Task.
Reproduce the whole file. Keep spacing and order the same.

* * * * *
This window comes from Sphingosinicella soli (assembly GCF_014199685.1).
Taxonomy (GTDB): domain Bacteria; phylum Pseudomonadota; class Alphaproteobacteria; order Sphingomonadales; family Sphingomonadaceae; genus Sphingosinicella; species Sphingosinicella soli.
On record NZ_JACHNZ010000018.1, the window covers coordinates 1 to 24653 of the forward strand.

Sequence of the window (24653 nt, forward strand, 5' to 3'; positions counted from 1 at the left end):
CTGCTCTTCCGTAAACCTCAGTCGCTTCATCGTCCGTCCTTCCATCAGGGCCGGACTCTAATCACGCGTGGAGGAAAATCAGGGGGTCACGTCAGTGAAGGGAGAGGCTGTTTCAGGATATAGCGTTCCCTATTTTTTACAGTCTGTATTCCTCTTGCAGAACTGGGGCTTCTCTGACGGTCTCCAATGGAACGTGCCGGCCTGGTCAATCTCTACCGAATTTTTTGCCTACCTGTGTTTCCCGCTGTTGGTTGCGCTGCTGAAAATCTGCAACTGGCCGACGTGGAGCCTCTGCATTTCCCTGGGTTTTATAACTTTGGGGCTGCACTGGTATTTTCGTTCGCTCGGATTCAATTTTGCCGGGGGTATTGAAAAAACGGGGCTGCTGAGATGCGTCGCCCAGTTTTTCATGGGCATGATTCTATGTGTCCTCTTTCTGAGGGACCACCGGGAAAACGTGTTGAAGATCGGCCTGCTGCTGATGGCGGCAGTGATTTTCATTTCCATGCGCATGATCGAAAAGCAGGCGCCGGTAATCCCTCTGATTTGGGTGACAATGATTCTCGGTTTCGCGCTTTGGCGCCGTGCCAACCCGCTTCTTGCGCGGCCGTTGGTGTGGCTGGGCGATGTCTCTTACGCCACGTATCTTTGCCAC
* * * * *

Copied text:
This window comes from Sphingosinicella soli (assembly GCF_014199685.1).
Taxonomy (GTDB): domain Bacteria; phylum Pseudomonadota; class Alphaproteobacteria; order Sphingomonadales; family Sphingomonadaceae; genus Sphingosinicella; species Sphingosinicella soli.
On record NZ_JACHNZ010000018.1, the window covers coordinates 1 to 24653 of the forward strand.

Sequence of the window (24653 nt, forward strand, 5' to 3'; positions counted from 1 at the left end):
CTGCTCTTCCGTAAACCTCAGTCGCTTCATCGTCCGTCCTTCCATCAGGGCCGGACTCTAATCACGCGTGGAGGAAAATCAGGGGGTCACGTCAGTGAAGGGAGAGGCTGTTTCAGGATATAGCGTTCCCTATTTTTTACAGTCTGTATTCCTCTTGCAGAACTGGGGCTTCTCTGACGGTCTCCAATGGAACGTGCCGGCCTGGTCAATCTCTACCGAATTTTTTGCCTACCTGTGTTTCCCGCTGTTGGTTGCGCTGCTGAAAATCTGCAACTGGCCGACGTGGAGCCTCTGCATTTCCCTGGGTTTTATAACTTTGGGGCTGCACTGGTATTTTCGTTCGCTCGGATTCAATTTTGCCGGGGGTATTGAAAAAACGGGGCTGCTGAGATGCGTCGCCCAGTTTTTCATGGGCATGATTCTATGTGTCCTCTTTCTGAGGGACCACCGGGAAAACGTGTTGAAGATCGGCCTGCTGCTGATGGCGGCAGTGATTTTCATTTCCATGCGCATGATCGAAAAGCAGGCGCCGGTAATCCCTCTGATTTGGGTGACAATGATTCTCGGTTTCGCGCTTTGGCGCCGTGCCAACCCGCTTCTTGCGCGGCCGTTGGTGTGGCTGGGCGATGTCTCTTACGCCACGTATCTTTGCCAC